An Episcopal Church seminary seeks to commemorate African Americans which once worshiped on its Alexandria, Virginia campus by constructing a late 20th-century innovation that would have been unfamiliar to them: a modern labyrinth.
The Virginia Theological Seminary (VTS) classes of 2009 and 2017 jointly gifted the installation after culling through ideas which arose in a class survey. An initial idea was to construct a Stations of the Cross to commemorate St. Cyprian’s Chapel, built in the early 1880s at the then-segregated VTS for the local African American community following the Civil War and later moved in the 1920s, or to build a permanent labyrinth.
“There was really strong sentiment in favor of commemorating the St. Cyprian’s Chapel,” said organizer Serina Sides in an article about the installation featured in the summer 2017 edition of the VTS journal News from the Hill. “Race relations, racial justice, racial reconciliation – all have been a point of discussion ever since we arrived on campus.”
The walls of the 1881 Chapel Garden were not stable enough to support additional work, so members of the class were “inspired” to combine the ideas and name the labyrinth in honor of the chapel.
“It is exciting that the Seminary was able to commemorate the African American community in this way,” Sides added, apparently unconcerned about appropriating the chapel name for a completely unrelated project.
The idea of a labyrinth isn’t brand new at VTS, but it isn’t old, either.
“For the 17 years I’ve been here, there has been talk about having a labyrinth,” said the Rev. Barney Hawkins, vice president of Institutional Advancement at VTS.
Commemorating a 19th-century African American church with a labyrinth has all the historical resonance of marking the site of the pilgrim landing with a new Apple store. Labyrinths are far-removed from the historic religious experience of black America, and are more commonly associated with upper middle class middle-aged white people doing yoga to pan flute music.
“We used the ‘Vision Quest’ design, which is a modern design that I created,” explained designer David Tolzmann in News from the Hill. “There is a lot of demand for labyrinths because of the stories of the people who use them and the value people find in having them. These go back thousands and thousands of years.”
Well, sort of. The modern “labyrinth movement” traces its origins to the late 1980s at Grace Cathedral in San Francisco. While the Chartres Cathedral labyrinth constructed in the late 12th century is cited as an inspiration for the modern movement, Jesus Christ doesn’t figure prominently. Instead, proponents of labyrinths see them as “making space for the inner journey” in the words of Judith Tripp of Veriditas, which promotes programs centered on the labyrinth.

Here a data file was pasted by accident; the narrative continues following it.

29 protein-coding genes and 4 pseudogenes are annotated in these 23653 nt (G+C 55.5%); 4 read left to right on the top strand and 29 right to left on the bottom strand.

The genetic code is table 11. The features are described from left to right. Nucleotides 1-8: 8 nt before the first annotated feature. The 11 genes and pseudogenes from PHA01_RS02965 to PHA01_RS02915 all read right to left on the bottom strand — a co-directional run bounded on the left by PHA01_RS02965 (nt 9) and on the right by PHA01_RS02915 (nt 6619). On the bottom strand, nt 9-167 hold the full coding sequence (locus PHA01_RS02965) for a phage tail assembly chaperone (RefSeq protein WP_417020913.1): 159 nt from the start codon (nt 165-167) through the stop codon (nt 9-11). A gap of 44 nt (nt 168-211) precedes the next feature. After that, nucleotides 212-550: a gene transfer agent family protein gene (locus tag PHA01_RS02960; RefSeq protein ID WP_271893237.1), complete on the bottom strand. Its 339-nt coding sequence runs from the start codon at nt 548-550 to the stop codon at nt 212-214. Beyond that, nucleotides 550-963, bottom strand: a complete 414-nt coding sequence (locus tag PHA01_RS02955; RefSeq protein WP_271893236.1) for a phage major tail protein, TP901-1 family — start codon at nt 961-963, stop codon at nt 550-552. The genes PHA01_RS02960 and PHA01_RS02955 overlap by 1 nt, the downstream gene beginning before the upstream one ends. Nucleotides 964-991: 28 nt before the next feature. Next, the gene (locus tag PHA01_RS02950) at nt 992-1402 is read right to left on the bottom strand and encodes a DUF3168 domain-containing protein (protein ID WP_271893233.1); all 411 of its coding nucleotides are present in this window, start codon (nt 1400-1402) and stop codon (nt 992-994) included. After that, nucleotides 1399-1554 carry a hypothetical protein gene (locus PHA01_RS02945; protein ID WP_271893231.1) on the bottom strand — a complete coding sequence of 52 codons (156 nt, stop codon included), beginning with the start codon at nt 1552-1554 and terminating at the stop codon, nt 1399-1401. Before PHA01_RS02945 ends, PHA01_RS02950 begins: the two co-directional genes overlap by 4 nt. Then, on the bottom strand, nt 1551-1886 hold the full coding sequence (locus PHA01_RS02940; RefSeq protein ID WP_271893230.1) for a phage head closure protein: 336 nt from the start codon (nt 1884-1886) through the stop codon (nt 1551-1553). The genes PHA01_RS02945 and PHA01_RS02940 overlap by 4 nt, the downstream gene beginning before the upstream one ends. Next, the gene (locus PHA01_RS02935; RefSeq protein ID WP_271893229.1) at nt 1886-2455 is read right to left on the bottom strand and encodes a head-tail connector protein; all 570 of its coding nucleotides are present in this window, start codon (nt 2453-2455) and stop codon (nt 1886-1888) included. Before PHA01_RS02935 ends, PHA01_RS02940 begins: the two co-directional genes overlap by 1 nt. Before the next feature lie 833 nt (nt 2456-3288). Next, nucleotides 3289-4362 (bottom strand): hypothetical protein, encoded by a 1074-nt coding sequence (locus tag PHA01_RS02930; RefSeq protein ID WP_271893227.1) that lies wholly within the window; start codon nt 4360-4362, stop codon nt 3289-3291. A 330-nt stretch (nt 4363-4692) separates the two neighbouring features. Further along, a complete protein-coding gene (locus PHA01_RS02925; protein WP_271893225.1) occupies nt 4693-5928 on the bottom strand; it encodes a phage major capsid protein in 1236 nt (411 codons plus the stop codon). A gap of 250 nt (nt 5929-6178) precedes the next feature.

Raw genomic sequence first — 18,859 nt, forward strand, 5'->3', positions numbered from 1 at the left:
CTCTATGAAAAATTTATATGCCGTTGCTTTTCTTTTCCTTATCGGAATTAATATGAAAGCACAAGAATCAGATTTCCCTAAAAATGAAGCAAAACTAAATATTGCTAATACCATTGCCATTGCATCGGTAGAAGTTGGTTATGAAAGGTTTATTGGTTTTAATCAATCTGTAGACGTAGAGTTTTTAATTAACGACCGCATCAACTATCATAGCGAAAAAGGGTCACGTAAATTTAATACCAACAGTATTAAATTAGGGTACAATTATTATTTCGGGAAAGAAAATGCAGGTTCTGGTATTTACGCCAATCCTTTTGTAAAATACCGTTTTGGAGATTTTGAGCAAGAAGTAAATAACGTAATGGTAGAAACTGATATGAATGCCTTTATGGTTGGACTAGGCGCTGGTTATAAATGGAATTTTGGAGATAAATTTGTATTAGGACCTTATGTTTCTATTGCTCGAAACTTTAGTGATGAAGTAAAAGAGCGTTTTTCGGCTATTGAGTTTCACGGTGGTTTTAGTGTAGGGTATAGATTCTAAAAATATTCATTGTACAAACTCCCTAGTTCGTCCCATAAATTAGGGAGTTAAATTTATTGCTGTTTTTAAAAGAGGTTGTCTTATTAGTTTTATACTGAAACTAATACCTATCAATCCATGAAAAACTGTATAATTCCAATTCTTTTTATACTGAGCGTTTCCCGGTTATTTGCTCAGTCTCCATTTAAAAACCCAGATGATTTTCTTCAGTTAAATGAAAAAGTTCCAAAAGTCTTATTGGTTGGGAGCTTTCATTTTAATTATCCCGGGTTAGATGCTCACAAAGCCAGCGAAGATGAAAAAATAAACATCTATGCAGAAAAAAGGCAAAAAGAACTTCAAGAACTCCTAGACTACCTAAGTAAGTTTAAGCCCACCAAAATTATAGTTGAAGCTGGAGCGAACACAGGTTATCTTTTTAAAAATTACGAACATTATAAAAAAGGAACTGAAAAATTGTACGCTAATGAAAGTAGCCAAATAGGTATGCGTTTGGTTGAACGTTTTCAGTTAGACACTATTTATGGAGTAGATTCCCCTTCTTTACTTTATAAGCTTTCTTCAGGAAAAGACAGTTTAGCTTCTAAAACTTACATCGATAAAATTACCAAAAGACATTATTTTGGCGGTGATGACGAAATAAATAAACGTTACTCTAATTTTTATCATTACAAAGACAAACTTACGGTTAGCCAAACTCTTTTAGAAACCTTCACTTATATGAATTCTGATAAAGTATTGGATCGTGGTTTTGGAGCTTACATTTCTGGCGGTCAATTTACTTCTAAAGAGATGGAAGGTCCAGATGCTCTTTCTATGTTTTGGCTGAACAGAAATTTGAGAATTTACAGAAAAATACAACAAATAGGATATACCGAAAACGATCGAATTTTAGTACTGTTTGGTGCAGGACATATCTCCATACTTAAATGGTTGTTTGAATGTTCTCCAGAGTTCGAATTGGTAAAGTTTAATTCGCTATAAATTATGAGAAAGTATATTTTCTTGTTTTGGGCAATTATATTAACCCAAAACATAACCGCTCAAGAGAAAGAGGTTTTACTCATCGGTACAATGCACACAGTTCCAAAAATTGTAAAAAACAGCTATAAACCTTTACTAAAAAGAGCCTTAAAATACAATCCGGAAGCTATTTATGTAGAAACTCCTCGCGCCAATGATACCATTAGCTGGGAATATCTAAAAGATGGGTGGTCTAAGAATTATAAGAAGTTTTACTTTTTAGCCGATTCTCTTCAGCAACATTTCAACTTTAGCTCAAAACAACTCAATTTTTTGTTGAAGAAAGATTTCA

The Veriditas web site notes eastern religions, the new age movement and the 1987 “Harmonic Convergence” as context for the emergence of the labyrinth movement. African American church history – and Jesus Christ – is not mentioned. Labyrinths seem to play no role in contemporary black Christianity, either.
In a relatively short span of time, labyrinths have spread far beyond San Francisco. The Episcopal Washington National Cathedral has one; historic Christ Church in Old Town Alexandria not far from Virginia Seminary also constructed a labyrinth. Progressive Episcopal parishes are most likely to host them. Despite the inspiration of Chartres Cathedral, the trend has not been as widely embraced in Roman Catholicism or other historic, liturgical Christian traditions.
The labyrinth concept may not be directly objectionable. Its problems lie more in the vague promise of spiritual awakening found more often in eastern mysticism and untethered from the person of Jesus Christ. In an Episcopal Church where the “vision quest” and journey is always in fashion and increasing signs of external religiosity have substituted for core Christian doctrine, the process of seeking is in, the act of finding truth is out.
Interestingly, the VTS marker says nothing about the chapel (and now labyrinth) namesake, St. Cyprian, the 3rd century bishop of Carthage and early Christian writer. An opponent of the Novatianist heresy, he advocated a policy under which former idolaters could be once again admitted to communion with the church following public penance.
It’s a lost opportunity. An installation named for St. Cyprian could point to Christian martyrs: Cyprian was martyred at Carthage under Emperor Valerian’s persecution.